Commenting on achieving completion, John Hughes of Ask Real Estate said:

“We’ve worked in close partnership with our joint venture partner Richardson and our contractor Sir Robert McAlpine to achieve completion, taking a highly collaborative effort from the outset.

It’s a real achievement for the team to now mark the handover of this landmark residential scheme to L&G having overcome the multiple challenges of Covid, Brexit and rising construction costs.”

He continued:

“During the delivery programme we have been proud to support the city by contributing to the annual Leeds Light Night event and we’re looking forward to seeing the first residents move in this month/autumn.”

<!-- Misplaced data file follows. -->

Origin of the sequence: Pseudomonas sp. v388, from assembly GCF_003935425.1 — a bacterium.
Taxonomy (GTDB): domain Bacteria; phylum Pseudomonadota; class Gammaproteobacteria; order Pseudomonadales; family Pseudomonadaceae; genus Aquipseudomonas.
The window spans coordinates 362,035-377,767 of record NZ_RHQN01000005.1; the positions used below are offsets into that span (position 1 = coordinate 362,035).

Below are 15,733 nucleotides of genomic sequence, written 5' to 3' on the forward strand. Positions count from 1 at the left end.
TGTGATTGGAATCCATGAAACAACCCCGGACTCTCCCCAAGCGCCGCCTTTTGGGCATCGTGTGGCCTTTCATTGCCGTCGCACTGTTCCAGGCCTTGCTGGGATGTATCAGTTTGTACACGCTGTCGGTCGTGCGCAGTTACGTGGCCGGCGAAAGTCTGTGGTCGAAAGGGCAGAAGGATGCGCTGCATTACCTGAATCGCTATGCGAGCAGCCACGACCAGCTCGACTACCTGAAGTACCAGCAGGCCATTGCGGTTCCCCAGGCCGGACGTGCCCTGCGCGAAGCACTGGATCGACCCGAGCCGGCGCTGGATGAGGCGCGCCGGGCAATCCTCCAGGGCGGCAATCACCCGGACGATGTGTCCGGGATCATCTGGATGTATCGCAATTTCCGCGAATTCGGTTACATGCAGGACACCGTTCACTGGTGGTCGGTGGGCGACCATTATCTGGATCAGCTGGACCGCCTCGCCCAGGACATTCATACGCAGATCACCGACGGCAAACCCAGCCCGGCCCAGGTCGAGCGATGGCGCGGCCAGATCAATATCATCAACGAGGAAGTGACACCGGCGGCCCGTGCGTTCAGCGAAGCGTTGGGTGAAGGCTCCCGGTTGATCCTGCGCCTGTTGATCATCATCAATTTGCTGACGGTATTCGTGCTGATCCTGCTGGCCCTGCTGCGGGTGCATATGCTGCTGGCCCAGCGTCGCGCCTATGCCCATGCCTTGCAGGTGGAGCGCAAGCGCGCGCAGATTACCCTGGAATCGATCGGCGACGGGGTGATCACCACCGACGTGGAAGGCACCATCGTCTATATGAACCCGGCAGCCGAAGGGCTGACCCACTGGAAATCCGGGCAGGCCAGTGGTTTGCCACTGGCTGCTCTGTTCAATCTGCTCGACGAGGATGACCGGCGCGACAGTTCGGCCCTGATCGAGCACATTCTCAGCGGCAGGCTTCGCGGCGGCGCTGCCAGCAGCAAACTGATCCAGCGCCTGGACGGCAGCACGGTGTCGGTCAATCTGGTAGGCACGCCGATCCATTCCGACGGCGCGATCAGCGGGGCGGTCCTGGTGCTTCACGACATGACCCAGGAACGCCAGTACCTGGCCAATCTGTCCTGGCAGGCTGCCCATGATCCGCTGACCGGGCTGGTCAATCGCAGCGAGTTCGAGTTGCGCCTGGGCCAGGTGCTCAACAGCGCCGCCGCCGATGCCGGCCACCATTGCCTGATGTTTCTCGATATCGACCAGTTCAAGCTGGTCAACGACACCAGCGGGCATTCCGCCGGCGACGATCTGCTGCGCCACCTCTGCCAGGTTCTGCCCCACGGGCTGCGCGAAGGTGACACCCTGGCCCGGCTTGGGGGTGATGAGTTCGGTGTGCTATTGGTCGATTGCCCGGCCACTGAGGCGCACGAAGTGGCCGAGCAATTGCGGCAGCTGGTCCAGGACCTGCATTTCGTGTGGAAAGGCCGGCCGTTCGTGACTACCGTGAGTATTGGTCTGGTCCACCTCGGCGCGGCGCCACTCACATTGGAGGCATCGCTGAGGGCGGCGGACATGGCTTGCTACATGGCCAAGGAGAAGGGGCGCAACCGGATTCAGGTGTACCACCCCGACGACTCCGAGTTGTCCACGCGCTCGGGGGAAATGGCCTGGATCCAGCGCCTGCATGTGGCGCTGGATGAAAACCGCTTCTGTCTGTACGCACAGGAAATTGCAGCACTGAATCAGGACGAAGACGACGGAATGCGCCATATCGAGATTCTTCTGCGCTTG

Craig Allen, Sector Director, Sir Robert McAlpine, said:

“Reaching practical completion at Tower Works represents a momentous milestone in the transformation of this historic site. It presents a wonderful opportunity to honour the remarkable efforts of the entire project team, while also celebrating the local, social and economic impact of the project.”

Dan Batterton, Head of Residential at Legal & General Investment Management, added:

“It’s fantastic to see the completion of Tower Works and open for our occupiers. Leeds is one of the UK’s largest cities in terms of population and economic output, yet supply of housing has been severely constrained over the past decade. As the largest investor and owner of build to rent in the city, we’re delighted to deliver the neighbourhood of Mustard Wharf at Tower Works, and play our part in the landmark South Bank regeneration area.”